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16/04/2005 | Oil Companies in Venezuela Face More Control by State

Brian Ellsworth

In a new revenue-raising measure, Venezuela's energy ministry said Thursday that private oil companies operating in the country would have to convert to joint ventures with the government within six months.


The energy minister, Rafael Ramírez, said at a press conference Thursday that the operating agreements would have to be swapped for ventures that are 51 percent state-owned and pay royalties of 30 percent. The fields in question produce roughly 500,000 barrels of oil a day of Venezuela's total production of 2.6 million barrels a day.

The energy ministry, along with the national oil company, Petróleos de Venezuela, "will begin a process of discussion with the 32 operating agreements so that we can reach the objective of the migration of these contracts to the existing law," Mr. Ramírez said.

He added that this would benefit the Venezuelan government as well as "the companies that want to continue operating in our country."

Thursday's decision would eventually end contracts struck in the 1990's, when the price of oil was far beneath its current record levels and Venezuela was seeking to entice private investors to marginal fields. Under half the contracts, Mr. Ramírez said, Venezuela pays more than 67 percent of the value of each barrel pumped by the companies, despite the fact that the price of oil has skyrocketed over time. He did not say how much the other contracts cost.

Mr. Ramírez said that Venezuela had lost $260 million on half these contracts in the past year, and blamed previous administrations.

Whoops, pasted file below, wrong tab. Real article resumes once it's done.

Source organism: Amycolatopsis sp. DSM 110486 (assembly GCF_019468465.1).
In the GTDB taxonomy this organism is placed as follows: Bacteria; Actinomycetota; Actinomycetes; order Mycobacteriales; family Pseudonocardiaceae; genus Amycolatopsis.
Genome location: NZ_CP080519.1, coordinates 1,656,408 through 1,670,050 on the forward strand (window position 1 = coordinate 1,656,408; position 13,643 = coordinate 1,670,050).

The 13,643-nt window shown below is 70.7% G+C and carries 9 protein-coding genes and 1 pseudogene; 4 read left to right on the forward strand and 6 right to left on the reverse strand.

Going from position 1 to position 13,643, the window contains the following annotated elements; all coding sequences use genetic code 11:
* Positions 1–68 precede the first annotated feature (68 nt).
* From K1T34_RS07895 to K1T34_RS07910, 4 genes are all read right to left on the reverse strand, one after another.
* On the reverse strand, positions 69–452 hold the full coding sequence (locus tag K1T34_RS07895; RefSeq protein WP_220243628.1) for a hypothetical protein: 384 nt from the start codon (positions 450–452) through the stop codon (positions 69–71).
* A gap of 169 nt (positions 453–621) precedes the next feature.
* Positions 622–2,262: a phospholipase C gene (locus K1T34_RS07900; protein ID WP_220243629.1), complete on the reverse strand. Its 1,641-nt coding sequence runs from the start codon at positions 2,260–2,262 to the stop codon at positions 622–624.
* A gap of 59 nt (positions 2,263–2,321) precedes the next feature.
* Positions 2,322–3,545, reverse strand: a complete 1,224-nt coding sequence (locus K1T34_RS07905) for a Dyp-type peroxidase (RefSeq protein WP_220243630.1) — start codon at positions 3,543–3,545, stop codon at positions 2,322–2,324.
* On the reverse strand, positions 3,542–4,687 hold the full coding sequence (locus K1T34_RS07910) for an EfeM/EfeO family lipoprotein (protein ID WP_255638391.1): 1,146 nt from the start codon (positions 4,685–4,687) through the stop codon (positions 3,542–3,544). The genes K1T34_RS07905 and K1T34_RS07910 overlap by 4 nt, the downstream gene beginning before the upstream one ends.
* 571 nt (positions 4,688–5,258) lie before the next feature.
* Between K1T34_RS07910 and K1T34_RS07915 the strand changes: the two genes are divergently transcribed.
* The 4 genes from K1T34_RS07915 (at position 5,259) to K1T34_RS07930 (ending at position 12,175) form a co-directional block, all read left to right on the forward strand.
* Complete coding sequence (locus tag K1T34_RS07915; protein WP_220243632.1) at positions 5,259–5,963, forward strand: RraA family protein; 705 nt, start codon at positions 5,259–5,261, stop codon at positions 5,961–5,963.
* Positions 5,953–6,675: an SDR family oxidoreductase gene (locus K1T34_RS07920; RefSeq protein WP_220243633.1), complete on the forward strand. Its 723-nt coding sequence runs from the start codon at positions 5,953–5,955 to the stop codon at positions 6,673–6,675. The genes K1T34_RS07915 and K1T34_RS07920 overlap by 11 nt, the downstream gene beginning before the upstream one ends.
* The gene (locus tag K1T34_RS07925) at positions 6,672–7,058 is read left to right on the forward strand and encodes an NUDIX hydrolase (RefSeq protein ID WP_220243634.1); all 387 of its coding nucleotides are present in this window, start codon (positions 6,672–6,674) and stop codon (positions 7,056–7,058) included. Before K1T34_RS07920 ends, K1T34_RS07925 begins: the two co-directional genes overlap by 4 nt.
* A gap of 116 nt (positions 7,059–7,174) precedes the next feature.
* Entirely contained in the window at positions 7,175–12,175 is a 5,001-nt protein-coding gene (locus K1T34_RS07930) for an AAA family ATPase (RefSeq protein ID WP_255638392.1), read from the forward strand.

In the past, he said, Petróleos de Venezuela "was run by an elite technocracy that operated behind the back of the country. We want to increase the transparency of what was once a black box."

BP, Shell and ChevronTexaco, all of which have contracts that would be affected by the new policy, could not be reached for comment.

Besides the lost revenues to the government, Mr. Ramírez said the contracts were illegal when they were signed and they needed to comply with the hydrocarbons law decreed by President Hugo Chávez in 2001. The move comes after nearly two years of failed discussions between the government and private companies about converting these contracts to joint ventures. Mr. Chávez and cabinet leaders have been highly critical of oil contracts approved by previous administrations, arguing they were overly generous to foreign investors.

Just six months ago, Venezuela unilaterally raised royalty rates from 1 percent, a virtual tax holiday, to 16.6 percent on four heavy crude upgrading projects in the Orinoco Belt that were also approved during the 1990's.

Venezuela's tax collection agency is also investigating possible evasion under the 32 operating agreements, estimating the total unpaid taxes at close to $2 billion since 2000.

Analysts said, however, that oil companies would probably not leave Venezuela because of the new arrangements, as oil is becoming harder and harder to find.

Roger Tissot, director of countries and markets at PFC Energy, a consultant group based in Washington, said that oil production in "business-friendly" countries is quickly declining, meaning that companies will have to work under increasingly changeable conditions.

"Nothing upsets an oil executive quite as much as having a contract changed," Mr. Tissot said, "but the problem that private oil companies face is there just aren't that many production areas available for them."

NY Times (Estados Unidos)


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